Mount Battie, ME: This is one of the finest vantage points on Maine’s midcoast — an easy, 1.6-mile drive through a state park to an 800-foot summit that looks out over all creation — or at least that part of it blessed with a Penobscot Bay address. Beyond the white spires of Camden, set against fall colors, you can look out across Vinalhaven, Deer Island, and Isle au Haut, with Blue Hill in the distance. For an even better vantage point, climb the squat stone tower that has stood on the summit for nearly 80 years.
Camden Hills State Park
Rte. 1, just north of Camden, ME
Cadillac Mountain, ME: Good morning, sunshine — this is the place to go when you want to be first in the United States to greet the first rays of dawn. The Cadillac summit road winds for just over two miles to the windblown, pink granite, 1,530-foot crest that stands as the East Coast’s loftiest spot. Along with that first glimpse of the sunrise (you’ll share it with a small throng; after all, this is popular Acadia National Park) are sweeping vistas of Bar Harbor, the islands of Frenchman’s Bay, the Schoodic Peninsula, and the vast Maine blueberry bushes, which in autumn turn fire-red. Mount Katahdin stands over 110 miles to the north-northwest, just in case conditions are optimal, but there’s nothing wrong with being content with that salt-sprayed realm directly below.
Acadia National Park
Rte. 3, Bar Harbor, ME
Mount Mansfield, VT: The rooftop of Vermont doesn’t belong only to Stowe skiers and Long Trail hikers; the 4.5-mile Toll Road, an intermediate ski trail in winter, snakes to a 3,850-foot elevation just under the “nose” of Mansfield, a mountain said to resemble the profile of a reclining human (the high point is the 4,395-foot chin). At the lower elevations, the surrounding autumn hardwoods are spectacular; higher up, they give way to distant panoramas with a muted, heathery palette. The nearer views include the forbidding rock walls of Smugglers’ Notch, with the adjacent ski trails of Spruce Peak and Madonna Mountain; beyond, north to south, are distant Jay Peak, Mount Washington, and Camel’s Hump. To the west, the Champlain Valley unfolds: The great lake sprawls north to south, framed by the high peaks of the Adirondacks.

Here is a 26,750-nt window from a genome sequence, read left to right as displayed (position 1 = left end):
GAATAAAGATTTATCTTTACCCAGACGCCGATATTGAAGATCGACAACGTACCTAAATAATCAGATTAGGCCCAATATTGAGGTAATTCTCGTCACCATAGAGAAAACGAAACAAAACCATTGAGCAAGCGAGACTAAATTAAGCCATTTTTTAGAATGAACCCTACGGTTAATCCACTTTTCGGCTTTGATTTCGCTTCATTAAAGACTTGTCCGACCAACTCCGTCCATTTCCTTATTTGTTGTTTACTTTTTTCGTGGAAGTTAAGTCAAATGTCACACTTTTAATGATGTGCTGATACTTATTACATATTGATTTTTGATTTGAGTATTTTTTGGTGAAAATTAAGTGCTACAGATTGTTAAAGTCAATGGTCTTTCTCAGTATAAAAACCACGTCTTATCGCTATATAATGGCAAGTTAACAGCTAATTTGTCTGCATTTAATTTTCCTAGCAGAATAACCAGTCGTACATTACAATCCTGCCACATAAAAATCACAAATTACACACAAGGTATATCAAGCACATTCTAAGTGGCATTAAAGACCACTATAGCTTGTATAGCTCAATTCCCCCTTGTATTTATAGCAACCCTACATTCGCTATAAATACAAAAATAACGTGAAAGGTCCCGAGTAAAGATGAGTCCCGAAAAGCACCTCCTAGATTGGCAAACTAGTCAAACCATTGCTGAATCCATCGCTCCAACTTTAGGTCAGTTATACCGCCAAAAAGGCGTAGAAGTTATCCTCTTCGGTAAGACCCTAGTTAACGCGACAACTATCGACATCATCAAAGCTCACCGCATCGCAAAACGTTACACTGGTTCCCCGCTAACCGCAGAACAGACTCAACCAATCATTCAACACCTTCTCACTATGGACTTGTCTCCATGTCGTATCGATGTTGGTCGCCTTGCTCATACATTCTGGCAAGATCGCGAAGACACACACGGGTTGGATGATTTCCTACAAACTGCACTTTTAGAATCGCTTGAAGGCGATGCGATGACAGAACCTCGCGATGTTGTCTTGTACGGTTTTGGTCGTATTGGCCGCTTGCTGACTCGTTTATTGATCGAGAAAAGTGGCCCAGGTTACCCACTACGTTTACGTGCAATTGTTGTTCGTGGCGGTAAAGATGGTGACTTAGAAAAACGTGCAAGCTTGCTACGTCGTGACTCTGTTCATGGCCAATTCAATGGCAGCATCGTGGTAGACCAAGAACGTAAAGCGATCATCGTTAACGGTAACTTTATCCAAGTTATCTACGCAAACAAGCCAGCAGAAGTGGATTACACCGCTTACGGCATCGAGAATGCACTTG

Mount Mansfield Toll Road
Rte. 108 (the Mountain Road), Stowe, VT
Mount Equinox, VT: Southwestern Vermont’s most prominent peak is in the Taconics, not the Green Mountains — and it’s the property of a Carthusian monastery. The 5.2-mile Sky Line Drive traverses the monks’ mountain fastness, climbing to a 3,835-foot elevation that commands views of the Battenkill valley, the Massachusetts Berkshires, the Green Mountains, and — under superlative conditions — the White Mountains in New Hampshire and the Adirondacks to the west. Up top, there’s a skein of hiking trails and, occasionally, hang gliders are spotted overhead.
Sky Line Drive
Rte. 7A, just south of Manchester Village, VT
Burke Mountain Toll Road, VT: Tucked away in Vermont’s Northeast Kingdom is the most remote — and one of the most rewarding — of our summit drives. Burke Mountain, at 3,267 feet, is the training ground for many American Olympic skiers. It also offers a route to the top, replete with hair-raising switchbacks, knockout foliage (the yellows of birches dominate in these parts), and views that take in virtually the entire northern portion of the Green Mountain State. That’s Lake Willoughby over there to the west, nestled between mounts Pisgah and Hor; farther south is the profile of Mount Mansfield. Over to the east is Mount Washington; up north, it actually looks as if winter is about to come lumbering over that nameless jumble of Canadian hills.
Burke Mountain Ski Area,
Off Rte. 114 in East Burke, VT; follow signs, use the second (mid-Burke) entrance to the resort, summit road is the first left.